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Doc Justice

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About Doc Justice

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    Audio Justice, Inc / Halter Technical LLC
  • Birthday August 7

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  • Location
    Los Angeles, CA
  • Interested in Sound for Picture
  • About
    Audio Justice, Inc. / Halter Technical LLC
  1. Sound Devices Mix Pre 6 With Zax wireless

    This is my “Tiny Rig” set up. Mix Pre 6 QRX200 IFB200 Anker Batt w/DC and USB Outputs Four pieces of hardware make up the entirety of the kit. The IFB200 is what ties the whole thing together. The IFB200 is the TC master, feeding into the Aux-In on the MP6. It is also my L/R Mix backup recorder, and my transmitter to the ERX’s in use as IFB’s and Camera Hop. It also controls my Zaxcom ZMT transmitters (frequency, gain, and roll record). The output on the MP6 is just barely sufficient to feed the IFB200. I wish there was more gain there, but I work with what it does. The particular Anker battery I’m using is an older 20,000mah battery. It has USB-A out which powers the USB-C on the MP6. The DC-out uses the same plug as BDS, so I have a BDS Y-cable made to power the QRX200 and IFB200. Add in some low profile cables, and it makes for one powerful, versatile, really small rig.
  2. Wireless

    I can chime in with at least some experience, since I've owned all of these brands of wireless at one point or another. I'll put them in your order: Lectrosonics - The SRC is a great receiver. There were early issues in the A1 band, but Lectrosonics has taken care of customers by recalling the boards and replacing them quickly. If I were a potential buyer of a Lectrosonics slot receiver, I would not consider buying an SRB over an SRC. The front end tracking is a big benefit over the SRB, not to mention all of the other feature upgrades that the SRC presents. As for the SSM, it's a fantastic little transmitter that many shows rely on now. The SMWB has not been in the field long enough for me to have an opinion on yet, but Lectro has plenty of transmitter options for you. Zaxcom - The QRX200 has been available for some time now, and over its life continues to receive firmware upgrades that expand its functionality. Plus, when paired with a QIFB option, they can control the transmitters remotely using Zaxnet directly on themselves. It's a feature that's to go without once you've had some time with it. The ZMT is just an awesome transmitter. You probably know all of the features (NeverClip, Zaxnet, on-board recording, etc..), but when you finally hold one in your hand you'll know right away it's the real deal. The construction of it is solid. In fact, I've worn the ZMT in my own sock myself, with no strap or pocket. Unless you're doing some extreme productions where you're submitting the transmitter to harsh environments, you can rest easy about the build quality. Zaxcom's older, discontinued transmitters had some quality control issues (particularly when it came to the battery door), but there have been vast improvements since then. The new stuff is just plain great. Wisycom - The MCR-42 receiver is the most versatile in the bunch, since its compatible with many other brands of wireless (and you can add on other companders later). It has some clever design tricks, like the screws being used to pass power through its battery case. There are many mixers who use the MCR-42 with Lectrosonics transmitters, since its just so flexible. The MTP-41 is a cool little transmitter that takes only 1 AA battery. It can be difficult to choose which compander is best in different situations, but the options are there. Like the Zaxcom transmitters, they come in two different frequency ranges. So in short, IT DEPENDS! I'm sure there's a rental house or retail store nearby you that you can rent and try out these different brands. Many users will tell you which ones they own, and defend their brand loyalty 'til the death, but it's really up to you to decide which brand is the right one for your needs. Feel free to reach out to me personally if you want to talk more about your choices.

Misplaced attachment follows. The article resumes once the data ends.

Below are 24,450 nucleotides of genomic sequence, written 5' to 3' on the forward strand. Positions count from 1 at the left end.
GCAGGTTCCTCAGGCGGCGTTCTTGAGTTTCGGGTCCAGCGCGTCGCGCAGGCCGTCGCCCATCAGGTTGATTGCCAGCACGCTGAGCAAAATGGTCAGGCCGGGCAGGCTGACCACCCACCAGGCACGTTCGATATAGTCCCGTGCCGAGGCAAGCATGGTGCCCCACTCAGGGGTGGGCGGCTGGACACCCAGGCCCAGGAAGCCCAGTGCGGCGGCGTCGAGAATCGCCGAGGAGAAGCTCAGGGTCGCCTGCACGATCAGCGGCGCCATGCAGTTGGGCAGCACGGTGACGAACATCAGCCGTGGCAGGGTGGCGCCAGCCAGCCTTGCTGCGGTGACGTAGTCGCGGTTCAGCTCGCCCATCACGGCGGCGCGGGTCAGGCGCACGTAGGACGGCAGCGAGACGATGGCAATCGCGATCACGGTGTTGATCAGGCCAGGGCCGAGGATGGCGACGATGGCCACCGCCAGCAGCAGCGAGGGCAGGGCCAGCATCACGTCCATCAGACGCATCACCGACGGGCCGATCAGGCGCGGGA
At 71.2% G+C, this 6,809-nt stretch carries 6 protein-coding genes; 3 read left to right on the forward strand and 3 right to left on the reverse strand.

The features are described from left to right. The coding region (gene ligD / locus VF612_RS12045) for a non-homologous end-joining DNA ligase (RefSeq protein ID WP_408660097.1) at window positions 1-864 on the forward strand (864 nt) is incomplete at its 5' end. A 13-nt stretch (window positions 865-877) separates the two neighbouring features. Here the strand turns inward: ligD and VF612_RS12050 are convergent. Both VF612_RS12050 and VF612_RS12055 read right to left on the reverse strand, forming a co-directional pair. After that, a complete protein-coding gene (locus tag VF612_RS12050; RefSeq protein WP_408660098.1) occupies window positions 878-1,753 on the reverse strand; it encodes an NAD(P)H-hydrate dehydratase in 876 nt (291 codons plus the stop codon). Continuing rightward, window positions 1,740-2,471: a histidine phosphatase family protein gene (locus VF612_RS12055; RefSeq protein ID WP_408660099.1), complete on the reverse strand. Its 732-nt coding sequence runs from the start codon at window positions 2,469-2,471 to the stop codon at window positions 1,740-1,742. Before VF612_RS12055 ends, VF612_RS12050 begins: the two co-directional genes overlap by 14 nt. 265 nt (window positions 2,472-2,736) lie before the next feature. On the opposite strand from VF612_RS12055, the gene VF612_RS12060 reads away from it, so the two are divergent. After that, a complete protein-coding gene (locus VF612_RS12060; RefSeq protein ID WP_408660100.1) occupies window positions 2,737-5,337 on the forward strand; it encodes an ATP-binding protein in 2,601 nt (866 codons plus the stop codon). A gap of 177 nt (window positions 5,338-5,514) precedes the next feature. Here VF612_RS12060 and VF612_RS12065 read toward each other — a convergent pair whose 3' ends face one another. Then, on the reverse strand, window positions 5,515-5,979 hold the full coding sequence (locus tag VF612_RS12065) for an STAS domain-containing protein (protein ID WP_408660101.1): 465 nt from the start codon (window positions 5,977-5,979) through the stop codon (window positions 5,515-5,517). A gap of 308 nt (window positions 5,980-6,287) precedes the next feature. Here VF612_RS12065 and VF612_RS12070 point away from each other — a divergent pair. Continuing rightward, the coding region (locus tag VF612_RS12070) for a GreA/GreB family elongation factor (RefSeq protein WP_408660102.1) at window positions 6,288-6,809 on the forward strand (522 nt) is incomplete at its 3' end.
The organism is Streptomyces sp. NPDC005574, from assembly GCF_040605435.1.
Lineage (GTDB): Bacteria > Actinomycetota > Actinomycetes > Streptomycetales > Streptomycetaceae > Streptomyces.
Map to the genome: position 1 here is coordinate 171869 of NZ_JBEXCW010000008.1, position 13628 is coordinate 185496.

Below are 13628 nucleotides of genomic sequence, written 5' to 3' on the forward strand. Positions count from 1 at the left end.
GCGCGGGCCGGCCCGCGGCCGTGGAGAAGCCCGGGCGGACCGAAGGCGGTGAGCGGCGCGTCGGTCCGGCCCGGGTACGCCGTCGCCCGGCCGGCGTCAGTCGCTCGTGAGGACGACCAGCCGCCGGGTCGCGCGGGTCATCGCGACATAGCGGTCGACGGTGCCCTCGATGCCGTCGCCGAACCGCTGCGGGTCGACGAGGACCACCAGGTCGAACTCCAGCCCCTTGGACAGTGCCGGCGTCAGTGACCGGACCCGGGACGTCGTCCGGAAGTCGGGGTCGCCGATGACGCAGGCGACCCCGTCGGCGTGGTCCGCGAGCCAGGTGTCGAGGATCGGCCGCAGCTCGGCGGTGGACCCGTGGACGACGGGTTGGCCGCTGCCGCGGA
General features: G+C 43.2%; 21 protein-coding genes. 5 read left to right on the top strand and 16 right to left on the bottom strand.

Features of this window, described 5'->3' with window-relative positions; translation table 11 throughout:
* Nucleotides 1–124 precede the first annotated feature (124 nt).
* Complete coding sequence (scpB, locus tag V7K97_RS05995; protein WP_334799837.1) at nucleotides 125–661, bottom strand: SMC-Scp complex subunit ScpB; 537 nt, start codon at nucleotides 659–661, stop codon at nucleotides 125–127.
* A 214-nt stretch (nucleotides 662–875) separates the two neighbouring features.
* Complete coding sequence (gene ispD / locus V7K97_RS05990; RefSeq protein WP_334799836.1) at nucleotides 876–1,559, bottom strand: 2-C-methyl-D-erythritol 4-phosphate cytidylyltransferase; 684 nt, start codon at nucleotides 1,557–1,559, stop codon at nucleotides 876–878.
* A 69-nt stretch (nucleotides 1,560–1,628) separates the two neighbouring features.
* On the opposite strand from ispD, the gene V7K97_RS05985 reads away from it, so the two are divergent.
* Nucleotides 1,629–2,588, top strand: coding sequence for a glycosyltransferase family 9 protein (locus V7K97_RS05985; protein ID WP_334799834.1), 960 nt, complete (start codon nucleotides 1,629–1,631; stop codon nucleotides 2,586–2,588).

3. Today's "Job I Wish I Was On" : Adele Car Karaoke